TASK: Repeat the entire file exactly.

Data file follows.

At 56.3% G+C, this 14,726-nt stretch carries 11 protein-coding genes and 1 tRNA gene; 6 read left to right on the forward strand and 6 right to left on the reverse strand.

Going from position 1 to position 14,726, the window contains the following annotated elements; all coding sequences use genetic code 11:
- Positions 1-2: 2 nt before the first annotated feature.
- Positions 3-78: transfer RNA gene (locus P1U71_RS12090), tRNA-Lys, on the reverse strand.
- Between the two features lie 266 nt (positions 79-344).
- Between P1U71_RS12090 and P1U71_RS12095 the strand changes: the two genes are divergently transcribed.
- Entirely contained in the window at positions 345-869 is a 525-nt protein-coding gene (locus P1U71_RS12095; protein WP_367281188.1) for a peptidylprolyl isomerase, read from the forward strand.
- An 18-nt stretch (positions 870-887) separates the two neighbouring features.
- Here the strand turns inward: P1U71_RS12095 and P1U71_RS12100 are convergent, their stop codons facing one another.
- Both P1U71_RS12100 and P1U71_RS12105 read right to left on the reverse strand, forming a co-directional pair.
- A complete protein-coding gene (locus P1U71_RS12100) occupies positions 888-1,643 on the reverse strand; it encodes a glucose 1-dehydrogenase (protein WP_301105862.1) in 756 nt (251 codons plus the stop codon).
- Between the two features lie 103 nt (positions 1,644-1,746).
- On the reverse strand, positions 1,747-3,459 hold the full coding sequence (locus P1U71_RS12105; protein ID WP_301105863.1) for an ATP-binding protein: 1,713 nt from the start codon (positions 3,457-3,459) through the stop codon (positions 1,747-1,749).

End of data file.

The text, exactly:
At 56.3% G+C, this 14,726-nt stretch carries 11 protein-coding genes and 1 tRNA gene; 6 read left to right on the forward strand and 6 right to left on the reverse strand.

Going from position 1 to position 14,726, the window contains the following annotated elements; all coding sequences use genetic code 11:
- Positions 1-2: 2 nt before the first annotated feature.
- Positions 3-78: transfer RNA gene (locus P1U71_RS12090), tRNA-Lys, on the reverse strand.
- Between the two features lie 266 nt (positions 79-344).
- Between P1U71_RS12090 and P1U71_RS12095 the strand changes: the two genes are divergently transcribed.
- Entirely contained in the window at positions 345-869 is a 525-nt protein-coding gene (locus P1U71_RS12095; protein WP_367281188.1) for a peptidylprolyl isomerase, read from the forward strand.
- An 18-nt stretch (positions 870-887) separates the two neighbouring features.
- Here the strand turns inward: P1U71_RS12095 and P1U71_RS12100 are convergent, their stop codons facing one another.
- Both P1U71_RS12100 and P1U71_RS12105 read right to left on the reverse strand, forming a co-directional pair.
- A complete protein-coding gene (locus P1U71_RS12100) occupies positions 888-1,643 on the reverse strand; it encodes a glucose 1-dehydrogenase (protein WP_301105862.1) in 756 nt (251 codons plus the stop codon).
- Between the two features lie 103 nt (positions 1,644-1,746).
- On the reverse strand, positions 1,747-3,459 hold the full coding sequence (locus P1U71_RS12105; protein ID WP_301105863.1) for an ATP-binding protein: 1,713 nt from the start codon (positions 3,457-3,459) through the stop codon (positions 1,747-1,749).